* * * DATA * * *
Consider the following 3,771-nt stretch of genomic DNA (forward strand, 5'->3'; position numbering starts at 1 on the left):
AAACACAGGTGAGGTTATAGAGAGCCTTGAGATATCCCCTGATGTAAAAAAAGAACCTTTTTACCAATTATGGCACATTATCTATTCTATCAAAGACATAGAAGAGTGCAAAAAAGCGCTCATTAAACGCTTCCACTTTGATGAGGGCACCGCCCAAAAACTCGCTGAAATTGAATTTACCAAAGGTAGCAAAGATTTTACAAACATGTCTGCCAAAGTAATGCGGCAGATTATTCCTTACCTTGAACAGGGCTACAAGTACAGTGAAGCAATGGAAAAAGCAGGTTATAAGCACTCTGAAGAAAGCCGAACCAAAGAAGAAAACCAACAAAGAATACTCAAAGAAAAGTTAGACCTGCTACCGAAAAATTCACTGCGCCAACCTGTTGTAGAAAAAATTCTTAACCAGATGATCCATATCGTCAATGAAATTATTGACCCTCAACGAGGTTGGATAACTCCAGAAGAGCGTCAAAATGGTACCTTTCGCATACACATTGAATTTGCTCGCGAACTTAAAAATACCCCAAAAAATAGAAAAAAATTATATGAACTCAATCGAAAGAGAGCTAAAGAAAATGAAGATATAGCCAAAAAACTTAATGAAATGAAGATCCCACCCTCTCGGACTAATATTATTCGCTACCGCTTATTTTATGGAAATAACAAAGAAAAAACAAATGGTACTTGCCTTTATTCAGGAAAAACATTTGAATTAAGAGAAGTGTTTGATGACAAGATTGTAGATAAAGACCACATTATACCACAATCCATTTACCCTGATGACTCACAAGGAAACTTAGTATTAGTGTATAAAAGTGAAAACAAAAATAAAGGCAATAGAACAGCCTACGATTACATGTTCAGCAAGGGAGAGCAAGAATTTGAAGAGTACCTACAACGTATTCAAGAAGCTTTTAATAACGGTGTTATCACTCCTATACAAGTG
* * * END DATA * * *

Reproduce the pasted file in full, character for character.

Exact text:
Consider the following 3,771-nt stretch of genomic DNA (forward strand, 5'->3'; position numbering starts at 1 on the left):
AAACACAGGTGAGGTTATAGAGAGCCTTGAGATATCCCCTGATGTAAAAAAAGAACCTTTTTACCAATTATGGCACATTATCTATTCTATCAAAGACATAGAAGAGTGCAAAAAAGCGCTCATTAAACGCTTCCACTTTGATGAGGGCACCGCCCAAAAACTCGCTGAAATTGAATTTACCAAAGGTAGCAAAGATTTTACAAACATGTCTGCCAAAGTAATGCGGCAGATTATTCCTTACCTTGAACAGGGCTACAAGTACAGTGAAGCAATGGAAAAAGCAGGTTATAAGCACTCTGAAGAAAGCCGAACCAAAGAAGAAAACCAACAAAGAATACTCAAAGAAAAGTTAGACCTGCTACCGAAAAATTCACTGCGCCAACCTGTTGTAGAAAAAATTCTTAACCAGATGATCCATATCGTCAATGAAATTATTGACCCTCAACGAGGTTGGATAACTCCAGAAGAGCGTCAAAATGGTACCTTTCGCATACACATTGAATTTGCTCGCGAACTTAAAAATACCCCAAAAAATAGAAAAAAATTATATGAACTCAATCGAAAGAGAGCTAAAGAAAATGAAGATATAGCCAAAAAACTTAATGAAATGAAGATCCCACCCTCTCGGACTAATATTATTCGCTACCGCTTATTTTATGGAAATAACAAAGAAAAAACAAATGGTACTTGCCTTTATTCAGGAAAAACATTTGAATTAAGAGAAGTGTTTGATGACAAGATTGTAGATAAAGACCACATTATACCACAATCCATTTACCCTGATGACTCACAAGGAAACTTAGTATTAGTGTATAAAAGTGAAAACAAAAATAAAGGCAATAGAACAGCCTACGATTACATGTTCAGCAAGGGAGAGCAAGAATTTGAAGAGTACCTACAACGTATTCAAGAAGCTTTTAATAACGGTGTTATCACTCCTATACAAGTG